Utah Death Row Inmates Succeed in Massive Jailbreak!

No they didn’t really break out of the state pen. But those who support an amendment to the Utah Constitution to allow the legislature to limit the number of appeals of death row inmates are apparently afraid that such an event is likely to occur. There are better ways to solve this problem than the "now I'm really REALLY mad" approach.

The Deseret News reported recently that
"Our current justice system is broken. The death penalty in Utah has become a myth. Death row inmates are winning a war of attrition," [Utah Attorney General Mark] Shurtleff wrote Tuesday in his personal blog on the attorney general's Web site.
Oh? Which war is that? Are they back on the street so they can

If Utah judicial officers really ARE ignoring the law, then don’t you think they should be impeached?

Okay, then. Let’s not clutter up our constitution with unnecessary refuse.

murder again?

I haven’t had to experience the murder of a family member by someone who is still on death row, so perhaps my observations here are callous. I would probably have a much more difficult time not hating my family member’s accused murderer than those who already have to suffer this ignominy. But what are the chances that I will stop hating them after they are dead?

I support the death penalty, and I think that the Attorney General may have a point when he says
The Utah courts' refusal to follow the law contrasts sharply with the position of most other states and the U.S. Supreme Court, which has long recognized that such judgments about the extent of post-conviction appeals are for the legislative branch to make.
But I’m seeing in a constitutional amendment nothing more than a “now I’m really REALLY mad!!”

what will we do if the courts fail to follow the law when it has the force of a constitutional amendment—seek a federal constitutional amendment?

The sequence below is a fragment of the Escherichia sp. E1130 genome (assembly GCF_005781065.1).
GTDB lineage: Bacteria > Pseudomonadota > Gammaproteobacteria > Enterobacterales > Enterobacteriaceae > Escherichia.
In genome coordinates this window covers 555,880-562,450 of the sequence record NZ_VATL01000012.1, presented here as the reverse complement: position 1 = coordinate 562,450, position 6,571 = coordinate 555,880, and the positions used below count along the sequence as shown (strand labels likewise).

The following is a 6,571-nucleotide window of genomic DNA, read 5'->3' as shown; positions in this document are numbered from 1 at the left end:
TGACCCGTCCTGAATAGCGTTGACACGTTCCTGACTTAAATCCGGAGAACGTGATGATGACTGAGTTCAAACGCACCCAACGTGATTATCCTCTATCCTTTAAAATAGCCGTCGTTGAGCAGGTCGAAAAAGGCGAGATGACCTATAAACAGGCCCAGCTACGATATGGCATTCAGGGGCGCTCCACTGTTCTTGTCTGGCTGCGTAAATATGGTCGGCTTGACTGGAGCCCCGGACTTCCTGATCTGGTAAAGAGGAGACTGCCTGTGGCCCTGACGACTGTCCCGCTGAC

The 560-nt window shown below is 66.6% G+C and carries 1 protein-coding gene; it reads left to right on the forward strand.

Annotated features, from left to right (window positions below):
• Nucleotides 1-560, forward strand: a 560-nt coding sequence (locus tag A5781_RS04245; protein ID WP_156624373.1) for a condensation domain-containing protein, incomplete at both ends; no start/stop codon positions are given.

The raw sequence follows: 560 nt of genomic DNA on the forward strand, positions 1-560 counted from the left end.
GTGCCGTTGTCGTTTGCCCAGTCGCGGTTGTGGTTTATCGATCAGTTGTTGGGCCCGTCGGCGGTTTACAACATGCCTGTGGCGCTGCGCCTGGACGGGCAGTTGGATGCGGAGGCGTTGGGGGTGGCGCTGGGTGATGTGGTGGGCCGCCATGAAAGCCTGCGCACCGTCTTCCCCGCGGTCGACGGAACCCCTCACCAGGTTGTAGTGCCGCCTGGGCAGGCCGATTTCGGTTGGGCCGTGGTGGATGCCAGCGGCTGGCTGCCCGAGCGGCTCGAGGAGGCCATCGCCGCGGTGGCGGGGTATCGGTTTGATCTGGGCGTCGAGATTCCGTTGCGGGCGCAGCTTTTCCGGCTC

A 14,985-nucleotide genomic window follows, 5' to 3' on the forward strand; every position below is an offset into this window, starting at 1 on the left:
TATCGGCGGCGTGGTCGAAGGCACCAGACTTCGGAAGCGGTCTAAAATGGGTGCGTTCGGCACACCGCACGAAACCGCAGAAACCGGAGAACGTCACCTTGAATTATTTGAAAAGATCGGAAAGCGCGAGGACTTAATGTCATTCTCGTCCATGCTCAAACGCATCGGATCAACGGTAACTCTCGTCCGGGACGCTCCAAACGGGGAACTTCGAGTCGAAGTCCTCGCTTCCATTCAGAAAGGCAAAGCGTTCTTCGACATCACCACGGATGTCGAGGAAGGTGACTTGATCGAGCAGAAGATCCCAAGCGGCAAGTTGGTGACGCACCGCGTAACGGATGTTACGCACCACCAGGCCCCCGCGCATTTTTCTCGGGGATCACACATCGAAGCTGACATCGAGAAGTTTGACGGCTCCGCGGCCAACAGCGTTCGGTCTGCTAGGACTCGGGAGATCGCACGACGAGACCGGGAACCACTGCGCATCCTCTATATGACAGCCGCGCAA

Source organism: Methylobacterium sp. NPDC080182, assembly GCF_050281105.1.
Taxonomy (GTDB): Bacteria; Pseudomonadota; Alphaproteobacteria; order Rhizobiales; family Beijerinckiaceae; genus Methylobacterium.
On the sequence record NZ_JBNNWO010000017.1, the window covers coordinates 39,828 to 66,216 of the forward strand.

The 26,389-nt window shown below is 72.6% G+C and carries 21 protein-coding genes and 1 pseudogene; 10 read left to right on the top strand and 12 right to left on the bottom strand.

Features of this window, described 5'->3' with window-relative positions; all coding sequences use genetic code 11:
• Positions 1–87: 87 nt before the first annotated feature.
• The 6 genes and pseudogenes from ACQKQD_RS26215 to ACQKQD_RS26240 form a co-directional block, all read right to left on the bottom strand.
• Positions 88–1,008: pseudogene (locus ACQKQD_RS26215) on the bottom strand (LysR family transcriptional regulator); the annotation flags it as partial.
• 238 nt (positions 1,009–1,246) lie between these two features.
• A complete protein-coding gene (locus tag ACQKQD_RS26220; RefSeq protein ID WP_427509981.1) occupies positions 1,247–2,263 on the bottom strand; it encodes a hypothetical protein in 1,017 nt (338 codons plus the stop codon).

solution.

What will we do if the courts fail to follow the law when it has the force of a constitutional amendment—seek a federal constitutional amendment?

There is a more elegant solution, which, at the same time would, instead of passing the “really REALLY mad” test, would have to pass the “really REALLY sure” test.

Article 77-5-1 of the Utah State Code says
77-5-1. Officers liable to impeachment.
The governor and other state and judicial officers, except justices of the peace, shall be liable to impeachment for high crimes and misdemeanors or malfeasance in office. (Emphasis added.)
This law has been in place since 1980. If Utah judicial officers really ARE ignoring the law, then don’t you think they should be impeached?

Okay, then. Let’s not clutter up our constitution with unnecessary refuse.





Comments

  1. Frank,

    That's an interesting solution. I support the idea that those who have a death sentence should not be allowed a perpetual appeal process and that tax payers should not be paying for their perpetual incarceration (it's a different story when we choose perpetual incarceration by giving them a life sentence).

    That being said, impeachment is the right approach if the members of the judicial system are clearly ignoring or twisting the existing law. Pursuing impeachment might also help alert more people to the fact that our state judicial system is flawed in the way we give virtual life appointments to most judges.

    ReplyDelete

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